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The dice rolled around to UFO number 5 this week.

There was plenty of news to catch up on, morning tea to eat, knitting and stitching to do, and all too soon the morning came to an end.  It was so nice to be the hostess today.

Then later in the afternoon I had a visit from Sandra, former President of Town and Country Quilters.  I had stepped down from my quilt club committee duties at the AGM last month, and Sandra called around to present me with a Thank You gift for my time on committee, so that was a lovely surprise.

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Thank you gift from the quilt club

Sunday, May 22, 2016

Gently does it

It’s been a matter of “gently does it” when I returned home from my overnight stay in hospital after my op last week.  Hospitals are so noisy, as I’m sure most of you know.  And you just manage to drop off to sleep when the night nurse arrives with their little torch and implements to do the obs, several times a night.  And just to keep us on our toes, our small ward of six overnight patients were awakened at 6.00am, up and dressed and moved to sit in a lounge.  We whiled away the next few hours on breakfast, meeting with our respective surgeons and waiting for our partners to arrive to take us home.  Our overnight beds were needed for the current day’s surgery patients.

So home I’ve been resting up, sitting in the Lazyboy chair (recliner), done a little knitting and caught up with some TV viewing which had been recorded and not yet watched.  I had two episodes Dr Thorne to savour and enjoy, written by the very talented Julian Fellows of Downton Abbey fame.

With two lots of stitches from my lumpectomy I’m being careful not to to put any stress or strain on my right arm.  No beating rugs outside, (have I ever?) and Robin has taken over the bed making duties in the meantime.  And I found just the thing to take the pressure off my bruised and battered breast when I go to bed at night.  A lovely little satin cushion to slip between my arm and breast really makes a huge difference.  We called down to the local Cancer Society rooms and a couple of service organizations make and donate them for patients.  Take two, I was told, as they are different thicknesses.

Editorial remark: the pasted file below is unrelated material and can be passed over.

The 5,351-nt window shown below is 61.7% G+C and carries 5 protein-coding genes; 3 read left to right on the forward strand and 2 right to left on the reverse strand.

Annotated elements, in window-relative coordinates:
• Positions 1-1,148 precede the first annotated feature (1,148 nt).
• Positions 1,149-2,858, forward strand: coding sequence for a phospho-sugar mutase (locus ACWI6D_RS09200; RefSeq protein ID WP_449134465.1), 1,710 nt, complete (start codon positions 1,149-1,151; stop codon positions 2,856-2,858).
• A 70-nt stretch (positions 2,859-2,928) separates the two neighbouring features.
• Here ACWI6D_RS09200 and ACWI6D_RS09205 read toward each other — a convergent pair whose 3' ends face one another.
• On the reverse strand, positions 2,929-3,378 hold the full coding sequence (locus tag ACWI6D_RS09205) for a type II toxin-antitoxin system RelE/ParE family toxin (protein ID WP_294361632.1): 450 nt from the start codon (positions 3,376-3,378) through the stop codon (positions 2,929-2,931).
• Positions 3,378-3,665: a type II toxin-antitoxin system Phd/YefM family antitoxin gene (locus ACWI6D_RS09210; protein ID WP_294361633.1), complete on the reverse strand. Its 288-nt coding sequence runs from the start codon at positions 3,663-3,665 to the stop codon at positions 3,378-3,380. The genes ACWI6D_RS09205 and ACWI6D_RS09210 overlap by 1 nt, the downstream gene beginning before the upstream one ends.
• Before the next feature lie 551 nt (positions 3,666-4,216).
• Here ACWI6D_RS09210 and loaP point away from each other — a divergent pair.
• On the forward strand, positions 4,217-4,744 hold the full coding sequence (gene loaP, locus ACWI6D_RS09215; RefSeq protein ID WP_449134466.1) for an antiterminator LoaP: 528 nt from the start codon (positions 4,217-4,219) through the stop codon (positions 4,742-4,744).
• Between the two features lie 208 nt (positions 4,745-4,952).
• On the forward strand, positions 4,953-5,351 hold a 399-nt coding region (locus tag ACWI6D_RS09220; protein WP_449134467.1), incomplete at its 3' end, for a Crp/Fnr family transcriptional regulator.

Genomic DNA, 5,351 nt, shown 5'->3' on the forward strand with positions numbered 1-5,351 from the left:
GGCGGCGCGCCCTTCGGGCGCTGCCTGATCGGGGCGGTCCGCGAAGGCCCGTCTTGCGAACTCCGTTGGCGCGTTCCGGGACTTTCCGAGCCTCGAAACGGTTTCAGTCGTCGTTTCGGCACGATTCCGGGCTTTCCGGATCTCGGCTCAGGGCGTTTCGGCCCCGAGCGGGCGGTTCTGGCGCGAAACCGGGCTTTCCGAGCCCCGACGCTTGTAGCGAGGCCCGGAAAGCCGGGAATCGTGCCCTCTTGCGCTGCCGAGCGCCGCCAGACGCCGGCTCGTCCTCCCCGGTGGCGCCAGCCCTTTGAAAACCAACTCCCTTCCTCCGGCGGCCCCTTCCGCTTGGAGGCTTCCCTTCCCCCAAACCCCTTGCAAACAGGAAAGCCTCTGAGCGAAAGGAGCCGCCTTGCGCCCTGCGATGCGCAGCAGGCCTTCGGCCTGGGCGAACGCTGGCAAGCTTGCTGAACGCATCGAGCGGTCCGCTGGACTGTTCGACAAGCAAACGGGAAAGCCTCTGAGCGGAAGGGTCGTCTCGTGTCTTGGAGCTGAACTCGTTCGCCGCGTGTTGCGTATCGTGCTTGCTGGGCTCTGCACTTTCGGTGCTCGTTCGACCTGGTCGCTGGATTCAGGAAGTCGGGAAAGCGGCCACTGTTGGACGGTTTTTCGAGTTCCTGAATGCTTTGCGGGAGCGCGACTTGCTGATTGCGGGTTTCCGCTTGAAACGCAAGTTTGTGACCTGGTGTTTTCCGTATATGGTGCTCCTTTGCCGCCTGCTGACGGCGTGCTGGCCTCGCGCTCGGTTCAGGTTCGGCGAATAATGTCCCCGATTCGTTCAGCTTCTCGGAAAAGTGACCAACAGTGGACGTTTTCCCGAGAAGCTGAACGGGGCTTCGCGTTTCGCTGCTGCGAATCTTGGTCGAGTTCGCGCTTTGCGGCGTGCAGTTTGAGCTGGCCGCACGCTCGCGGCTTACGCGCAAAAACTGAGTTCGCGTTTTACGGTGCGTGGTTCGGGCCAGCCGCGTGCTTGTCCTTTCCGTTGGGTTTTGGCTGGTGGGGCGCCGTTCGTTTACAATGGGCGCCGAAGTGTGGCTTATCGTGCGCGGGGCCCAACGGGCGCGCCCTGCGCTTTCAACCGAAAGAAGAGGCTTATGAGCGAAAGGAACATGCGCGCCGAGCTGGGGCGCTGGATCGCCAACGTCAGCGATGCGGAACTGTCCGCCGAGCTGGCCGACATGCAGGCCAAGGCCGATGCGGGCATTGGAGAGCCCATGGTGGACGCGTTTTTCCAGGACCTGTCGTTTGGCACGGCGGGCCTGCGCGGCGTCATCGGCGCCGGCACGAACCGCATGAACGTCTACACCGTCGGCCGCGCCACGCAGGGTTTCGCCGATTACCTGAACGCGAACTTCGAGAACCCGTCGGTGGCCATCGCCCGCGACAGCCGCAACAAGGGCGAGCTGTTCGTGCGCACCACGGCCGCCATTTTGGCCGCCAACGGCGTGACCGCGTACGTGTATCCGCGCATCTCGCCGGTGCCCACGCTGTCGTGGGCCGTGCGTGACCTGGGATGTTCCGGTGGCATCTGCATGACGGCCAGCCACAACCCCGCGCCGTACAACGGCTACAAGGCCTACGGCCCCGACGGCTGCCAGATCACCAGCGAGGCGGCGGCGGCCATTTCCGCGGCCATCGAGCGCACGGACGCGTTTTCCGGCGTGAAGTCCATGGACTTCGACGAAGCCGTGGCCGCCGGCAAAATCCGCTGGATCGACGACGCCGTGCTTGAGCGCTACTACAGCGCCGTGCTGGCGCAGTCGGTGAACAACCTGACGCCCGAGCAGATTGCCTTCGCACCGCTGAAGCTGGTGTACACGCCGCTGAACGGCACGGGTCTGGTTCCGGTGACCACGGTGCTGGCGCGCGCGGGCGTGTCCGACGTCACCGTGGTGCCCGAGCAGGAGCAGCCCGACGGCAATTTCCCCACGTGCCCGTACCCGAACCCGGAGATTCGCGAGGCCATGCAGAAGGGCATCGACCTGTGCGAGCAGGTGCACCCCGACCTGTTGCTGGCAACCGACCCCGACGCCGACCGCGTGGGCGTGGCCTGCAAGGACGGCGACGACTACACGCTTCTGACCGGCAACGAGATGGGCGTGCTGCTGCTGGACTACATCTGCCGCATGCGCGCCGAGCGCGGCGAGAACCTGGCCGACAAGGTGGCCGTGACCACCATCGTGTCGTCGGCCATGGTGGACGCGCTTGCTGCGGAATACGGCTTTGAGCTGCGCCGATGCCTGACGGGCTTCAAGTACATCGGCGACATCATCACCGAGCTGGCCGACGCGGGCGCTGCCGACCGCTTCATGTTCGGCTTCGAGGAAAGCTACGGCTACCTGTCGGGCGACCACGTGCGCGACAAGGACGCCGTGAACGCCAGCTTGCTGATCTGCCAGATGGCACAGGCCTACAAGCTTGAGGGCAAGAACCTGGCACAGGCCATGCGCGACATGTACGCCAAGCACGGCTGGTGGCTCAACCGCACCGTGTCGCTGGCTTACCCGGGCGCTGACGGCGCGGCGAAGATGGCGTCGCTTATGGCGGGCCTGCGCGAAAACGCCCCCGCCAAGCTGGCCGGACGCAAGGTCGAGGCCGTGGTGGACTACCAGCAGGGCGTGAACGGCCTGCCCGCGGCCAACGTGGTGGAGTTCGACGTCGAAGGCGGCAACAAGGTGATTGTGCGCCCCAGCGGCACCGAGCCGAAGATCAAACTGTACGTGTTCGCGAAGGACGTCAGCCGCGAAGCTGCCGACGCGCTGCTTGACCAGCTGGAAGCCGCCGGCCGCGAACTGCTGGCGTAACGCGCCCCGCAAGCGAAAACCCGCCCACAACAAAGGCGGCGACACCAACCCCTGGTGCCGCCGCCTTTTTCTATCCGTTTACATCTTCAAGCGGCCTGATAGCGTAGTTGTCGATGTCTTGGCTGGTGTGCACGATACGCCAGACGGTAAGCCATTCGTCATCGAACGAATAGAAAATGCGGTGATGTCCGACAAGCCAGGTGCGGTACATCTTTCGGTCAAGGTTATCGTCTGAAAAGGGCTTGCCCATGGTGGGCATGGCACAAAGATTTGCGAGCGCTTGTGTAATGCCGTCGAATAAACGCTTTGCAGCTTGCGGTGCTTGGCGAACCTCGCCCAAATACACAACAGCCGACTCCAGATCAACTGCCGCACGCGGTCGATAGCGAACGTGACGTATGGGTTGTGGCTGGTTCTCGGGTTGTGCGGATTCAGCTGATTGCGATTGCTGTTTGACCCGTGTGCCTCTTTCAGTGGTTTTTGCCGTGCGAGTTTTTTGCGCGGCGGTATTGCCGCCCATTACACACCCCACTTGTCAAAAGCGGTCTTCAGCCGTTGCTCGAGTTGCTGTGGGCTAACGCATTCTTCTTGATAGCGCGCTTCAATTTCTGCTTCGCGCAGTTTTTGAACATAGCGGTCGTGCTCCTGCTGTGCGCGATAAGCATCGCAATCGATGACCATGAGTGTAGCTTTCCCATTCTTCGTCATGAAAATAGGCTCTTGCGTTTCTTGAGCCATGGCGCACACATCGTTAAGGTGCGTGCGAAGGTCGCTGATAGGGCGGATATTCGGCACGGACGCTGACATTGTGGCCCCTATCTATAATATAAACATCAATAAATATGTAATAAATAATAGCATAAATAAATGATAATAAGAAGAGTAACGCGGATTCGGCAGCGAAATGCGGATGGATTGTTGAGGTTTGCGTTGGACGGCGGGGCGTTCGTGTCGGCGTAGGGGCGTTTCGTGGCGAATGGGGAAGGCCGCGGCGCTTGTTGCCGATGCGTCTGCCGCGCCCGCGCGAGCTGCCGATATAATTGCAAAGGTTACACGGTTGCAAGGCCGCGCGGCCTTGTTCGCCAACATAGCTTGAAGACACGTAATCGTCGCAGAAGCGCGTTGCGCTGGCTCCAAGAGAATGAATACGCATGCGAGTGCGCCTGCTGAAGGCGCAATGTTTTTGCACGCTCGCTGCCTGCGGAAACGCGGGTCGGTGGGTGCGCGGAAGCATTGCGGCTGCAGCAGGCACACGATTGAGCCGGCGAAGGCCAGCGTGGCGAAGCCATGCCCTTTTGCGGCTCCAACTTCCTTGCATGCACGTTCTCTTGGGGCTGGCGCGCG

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Satin cushions to tuck under the arm in bed.

Many, many thanks to all of you who have sent good wishes and  messages of support – I truly appreciate each and every message, note, card, and phone call.  And tomorrow, being Monday, I’m very gently going to get that dice out and give it a gentle roll to see which UFO I can bring out of oblivion.  If I’m careful and don’t overdo things, I should be able to get a little sewing done. 

Monday, May 16, 2016

Pink Ribbon Club

As most people know, the Pink Ribbon is the symbol of breast cancer.  Sadly, I am now a member of the pink ribbon club, receiving a diagnosis several weeks ago.  This is certainly not a club I sought to join, but I now join the ranks of all those other brave and courageous women to join in this particular battle.  I read that the risk of breast cancer increases as women age, with 75% of all cases occurring  in women over 50 years.

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Robin and I have been on holiday in our caravan over the last couple of weeks, trying to clear our heads as we waited for the surgery date to tick around.  Almost like a recuperation holiday in advance, we could say.   On Wednesday I go to have my lumpectomy surgery, with other treatment to follow.